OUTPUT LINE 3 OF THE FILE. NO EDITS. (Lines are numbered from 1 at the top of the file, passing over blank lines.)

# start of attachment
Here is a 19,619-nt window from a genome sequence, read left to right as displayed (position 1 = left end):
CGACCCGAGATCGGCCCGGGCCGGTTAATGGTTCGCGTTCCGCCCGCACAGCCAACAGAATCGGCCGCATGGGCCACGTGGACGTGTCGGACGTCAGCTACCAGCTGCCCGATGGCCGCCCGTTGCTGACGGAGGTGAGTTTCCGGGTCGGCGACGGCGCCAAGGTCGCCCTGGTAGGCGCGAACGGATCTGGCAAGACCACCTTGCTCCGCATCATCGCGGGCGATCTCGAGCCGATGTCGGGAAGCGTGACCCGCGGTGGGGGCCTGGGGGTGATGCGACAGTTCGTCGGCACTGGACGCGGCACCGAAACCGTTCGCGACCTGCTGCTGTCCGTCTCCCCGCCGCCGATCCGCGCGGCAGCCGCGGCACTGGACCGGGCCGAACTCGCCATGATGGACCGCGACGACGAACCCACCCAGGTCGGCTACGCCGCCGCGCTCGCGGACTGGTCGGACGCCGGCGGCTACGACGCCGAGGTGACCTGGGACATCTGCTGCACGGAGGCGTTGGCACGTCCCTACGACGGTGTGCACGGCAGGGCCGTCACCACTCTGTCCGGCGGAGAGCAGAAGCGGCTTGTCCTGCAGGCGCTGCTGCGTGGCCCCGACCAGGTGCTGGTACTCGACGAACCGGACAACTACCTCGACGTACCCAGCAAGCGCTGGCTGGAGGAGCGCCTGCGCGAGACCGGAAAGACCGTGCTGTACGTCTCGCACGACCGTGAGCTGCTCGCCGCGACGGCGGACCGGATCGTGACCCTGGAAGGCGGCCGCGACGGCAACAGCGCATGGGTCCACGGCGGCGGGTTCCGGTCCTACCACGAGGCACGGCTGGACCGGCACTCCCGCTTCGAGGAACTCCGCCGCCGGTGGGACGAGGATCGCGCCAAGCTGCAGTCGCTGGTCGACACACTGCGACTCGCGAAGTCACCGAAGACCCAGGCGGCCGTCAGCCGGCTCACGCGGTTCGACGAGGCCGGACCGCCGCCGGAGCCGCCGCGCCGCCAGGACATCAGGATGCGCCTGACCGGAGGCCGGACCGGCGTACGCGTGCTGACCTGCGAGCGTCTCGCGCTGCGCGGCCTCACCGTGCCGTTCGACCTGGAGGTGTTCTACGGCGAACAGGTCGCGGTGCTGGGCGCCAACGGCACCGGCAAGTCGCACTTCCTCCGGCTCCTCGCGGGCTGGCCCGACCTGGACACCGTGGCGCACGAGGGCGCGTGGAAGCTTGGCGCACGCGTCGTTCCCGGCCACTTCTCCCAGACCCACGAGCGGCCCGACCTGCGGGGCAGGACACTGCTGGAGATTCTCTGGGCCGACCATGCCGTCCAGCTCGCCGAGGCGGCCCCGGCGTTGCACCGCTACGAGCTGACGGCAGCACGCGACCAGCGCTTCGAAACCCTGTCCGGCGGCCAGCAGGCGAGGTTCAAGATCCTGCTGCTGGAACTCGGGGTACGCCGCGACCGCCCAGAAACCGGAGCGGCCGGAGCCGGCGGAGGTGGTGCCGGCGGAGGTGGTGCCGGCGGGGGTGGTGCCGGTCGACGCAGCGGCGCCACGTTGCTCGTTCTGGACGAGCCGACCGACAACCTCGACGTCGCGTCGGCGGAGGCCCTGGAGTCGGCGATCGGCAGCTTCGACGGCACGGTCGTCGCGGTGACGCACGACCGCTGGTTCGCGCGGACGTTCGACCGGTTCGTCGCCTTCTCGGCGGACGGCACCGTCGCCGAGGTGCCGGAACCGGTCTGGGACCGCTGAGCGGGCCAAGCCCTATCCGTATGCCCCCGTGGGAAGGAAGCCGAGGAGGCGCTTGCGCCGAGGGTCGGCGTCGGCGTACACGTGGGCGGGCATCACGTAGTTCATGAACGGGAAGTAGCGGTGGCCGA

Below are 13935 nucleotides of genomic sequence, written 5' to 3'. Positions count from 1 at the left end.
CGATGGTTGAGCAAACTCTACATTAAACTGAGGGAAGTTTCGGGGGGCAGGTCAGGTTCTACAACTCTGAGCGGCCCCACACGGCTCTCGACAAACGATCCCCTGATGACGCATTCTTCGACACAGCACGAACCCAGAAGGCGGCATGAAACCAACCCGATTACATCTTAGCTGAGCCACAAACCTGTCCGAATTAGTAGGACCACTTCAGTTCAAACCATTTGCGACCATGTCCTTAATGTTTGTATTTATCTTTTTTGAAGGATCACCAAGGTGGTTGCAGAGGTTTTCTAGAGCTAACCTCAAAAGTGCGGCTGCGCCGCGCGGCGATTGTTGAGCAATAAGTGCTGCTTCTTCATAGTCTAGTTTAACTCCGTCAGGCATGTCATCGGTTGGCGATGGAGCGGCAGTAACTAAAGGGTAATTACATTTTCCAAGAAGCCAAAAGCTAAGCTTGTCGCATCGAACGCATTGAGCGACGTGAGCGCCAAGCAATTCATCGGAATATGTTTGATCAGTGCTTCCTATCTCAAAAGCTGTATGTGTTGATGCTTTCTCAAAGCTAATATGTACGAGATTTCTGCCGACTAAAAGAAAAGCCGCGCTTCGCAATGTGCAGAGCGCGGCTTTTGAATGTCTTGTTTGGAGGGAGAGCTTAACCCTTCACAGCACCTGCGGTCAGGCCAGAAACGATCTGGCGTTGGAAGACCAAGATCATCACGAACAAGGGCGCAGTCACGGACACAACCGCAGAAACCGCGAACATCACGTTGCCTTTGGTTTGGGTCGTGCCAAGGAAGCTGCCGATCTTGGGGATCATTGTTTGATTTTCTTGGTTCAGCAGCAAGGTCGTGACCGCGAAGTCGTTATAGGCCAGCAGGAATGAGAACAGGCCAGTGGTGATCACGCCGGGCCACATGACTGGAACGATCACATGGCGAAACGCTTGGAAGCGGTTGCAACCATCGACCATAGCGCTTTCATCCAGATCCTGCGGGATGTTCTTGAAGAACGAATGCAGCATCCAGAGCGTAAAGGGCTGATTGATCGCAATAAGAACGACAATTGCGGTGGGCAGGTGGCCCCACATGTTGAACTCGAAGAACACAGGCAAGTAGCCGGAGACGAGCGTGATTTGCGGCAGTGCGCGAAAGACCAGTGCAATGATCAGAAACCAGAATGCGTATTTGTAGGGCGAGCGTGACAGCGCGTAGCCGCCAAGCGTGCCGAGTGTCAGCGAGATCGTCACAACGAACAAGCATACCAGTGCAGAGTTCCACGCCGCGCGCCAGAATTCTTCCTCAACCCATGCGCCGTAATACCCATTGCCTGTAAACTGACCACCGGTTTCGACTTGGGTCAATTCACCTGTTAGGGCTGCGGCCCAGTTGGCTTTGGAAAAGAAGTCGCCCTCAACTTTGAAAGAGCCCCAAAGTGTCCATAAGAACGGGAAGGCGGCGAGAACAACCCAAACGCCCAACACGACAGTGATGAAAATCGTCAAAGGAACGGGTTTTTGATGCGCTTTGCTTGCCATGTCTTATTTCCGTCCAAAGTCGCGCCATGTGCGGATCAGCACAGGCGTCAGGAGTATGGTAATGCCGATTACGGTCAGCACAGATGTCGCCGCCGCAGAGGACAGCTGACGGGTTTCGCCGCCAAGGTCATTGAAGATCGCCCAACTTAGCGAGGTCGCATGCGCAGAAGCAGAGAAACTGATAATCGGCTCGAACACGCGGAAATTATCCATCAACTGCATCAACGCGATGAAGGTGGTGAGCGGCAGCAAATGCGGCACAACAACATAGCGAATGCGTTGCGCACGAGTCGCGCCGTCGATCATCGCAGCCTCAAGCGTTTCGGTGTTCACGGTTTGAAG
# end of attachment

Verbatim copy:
Below are 13935 nucleotides of genomic sequence, written 5' to 3'. Positions count from 1 at the left end.